People v. Moore, 26 Ill. App. 3d 1078 (1975)

April 3, 1975 · Illinois Appellate Court · No. 12109
26 Ill. App. 3d 1078

The People of the State of Illinois, Plaintiff-Appellee, v. James Moore, Defendant-Appellant.

(No. 12109;

Fourth District

April 3, 1975.

*1079David C. Thomas, of Woodlawn Criminal Defense Services, of Chicago (Steven Saltzman, Law Student, of counsel), for appellant.

John G. Satter, State’s Attorney, of Pontiac (George S. Dzielak, Illinois State’s Attorneys Association, of counsel), for the People.


delivered the opinion of the court:

Following a bench trial defendant was convicted of aggravated battery upon a correctional officer of the Pontiac Branch of the Illinois State Department of Corrections. Sentence of 8 months at the State Penal Farm to commence upon expiration of defendant’s term of imprisonment was imposed.

Upon appeal it is argued that Supreme Court Rule 412 (a)(iii) imposes a mandatory duty upon the prosecution to record the testimony before the grand jury, particularly where prior to indictment defendant had filed a motion for discoveiy and production of such record; that the indictment is void and the court without jurisdiction because the prosecution, in violation of article I, section 7, paragraph 2, of the Constitution of 1970, did not provide a prompt preliminary hearing upon the information which initially charged the offense, and that defendant was not proven guilty beyond a reasonable doubt.

A correctional officer, Voss, was the victim of the aggravated battery. His grand jury testimony was not recorded. Defendant contends that such failure is reversible error in that Supreme Court Rule 412(c) requires the prosecution to produce material within its “possession or control.” In People v. Lentz, 55 Ill.2d 517, 304 N.E.2d 278, the same contention was made and the trial court dismissed the indictment. The supreme court affirmed a reversal of the trial court by the appellate court, stating that the plain reading of Rule 412 does not require that the grand jury proceedings be recorded “[B]ut only that relevant portions of a transcript of these proceedings be produced upon request if recorded.” *1080The opinion specifically stated that failure to record such testimony does not require dismissal of the indictment. Under the Federal Rules of Criminal Procedure, 18 U.S.C.A., Rule 6(e), a failure to record grand jury testimony is not reversible error. United States v. Aloisio (7th Cir. 1971), 440 F.2d 705, cert. denied, 404 U.S. 824, 30 L.Ed.2d 51, 92 S.Ct. 49.

The authorities do not support defendant’s contention that the indictment is void and the court without jurisdiction because defendant was not “[G]iven a prompt preliminary hearing” upon the information filed as provided in article I, section 7, of the 1970 Illinois Constitution.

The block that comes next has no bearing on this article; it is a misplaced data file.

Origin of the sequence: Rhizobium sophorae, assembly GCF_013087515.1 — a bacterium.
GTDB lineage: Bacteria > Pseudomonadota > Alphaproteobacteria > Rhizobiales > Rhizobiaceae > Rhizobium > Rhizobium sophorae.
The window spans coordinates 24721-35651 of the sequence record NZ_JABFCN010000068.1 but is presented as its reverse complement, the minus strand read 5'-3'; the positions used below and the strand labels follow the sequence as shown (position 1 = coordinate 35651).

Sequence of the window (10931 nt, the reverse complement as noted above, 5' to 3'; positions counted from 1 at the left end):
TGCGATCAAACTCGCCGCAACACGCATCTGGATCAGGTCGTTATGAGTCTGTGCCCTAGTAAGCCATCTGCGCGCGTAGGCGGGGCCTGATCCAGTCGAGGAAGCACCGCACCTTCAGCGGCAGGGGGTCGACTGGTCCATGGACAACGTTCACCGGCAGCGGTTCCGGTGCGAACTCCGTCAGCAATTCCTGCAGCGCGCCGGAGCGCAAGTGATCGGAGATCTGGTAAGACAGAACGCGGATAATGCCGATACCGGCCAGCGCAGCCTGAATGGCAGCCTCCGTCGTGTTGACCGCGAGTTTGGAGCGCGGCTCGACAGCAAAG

The purpose of a preliminary hearing is to insure that a person charged is not held in custody or to bail without a showing of probable cause. (People v. Hendrix, 54 Ill.2d 165, 295 N,E.2d 724 (specially concurring opinion); Gerstein v. Pugh, — U.S. —, 43 L.Ed.2d 54, 95 S.Ct. 854.) The constitutional right concerned is to be not unduly detained. (People v. Howell, 60 Ill.2d 117.) Here, defendant was serving a penitentiary sentence at the time of the offense- and was not entitled to bail or to discharge from his then custody.

In Hendrix, the trial court had dismissed an indictment returned while an order for a preliminary hearing was pending. The supreme court reversed. The opinion points out that the constitutional provision does not provide a grant of immunity from prosecution for failure to hold a prompt preliminary hearing. Again, in Howell, the supreme court pointed out that the constitutional language did not provide as a sanction that defendant be exempt from prosecution because a prompt preliminary hearing was not held. That opinion concluded that any sanction should be fashioned by the legislature.

Within the context of the fourth and fourteenth amendments to the Constitution of the United States, an illegal detention does not void a subsequent conviction and “[A] conviction will not be vacated on the ground that defendant was detained pending trial without a determination of probable cause”. Gerstein v. Pugh, — U.S. —, 43 L.Ed.2d 54, 95 S.Ct. 854.

Upon the issue of proof beyond a reasonable doubt, the victim, Voss, knew defendant by sight and had talked with him shortly prior to the occurrence. A clear identification will sustain a conviction even though contradicted by the defendant. (People v. Stringer, 52 Ill.2d 564, 289 N.E.2d 631.) Voss identified the defendant as one who had beaten him. It is asserted that a written statement made by Voss impeached his testimony identifying defendant. A fair reading of such statement is that Voss, speaking of a different transaction, could not identify the inmates who beat another officer. The trial court is in a better position to *1081appraise the credibility of the witnesses. The judgment here is not palpably contrary to the evidence, and the evidence is not so unreasonable as to create a reasonable doubt of guilt. People v. Watkins, 46 Ill.2d 273, 263 N.E.2d 115; People v. Stringer, 52 Ill.2d 564, 289 N.E.2d 631.

The judgment is affirmed.


SIMKINS, P. J., and SMITH, J., concur.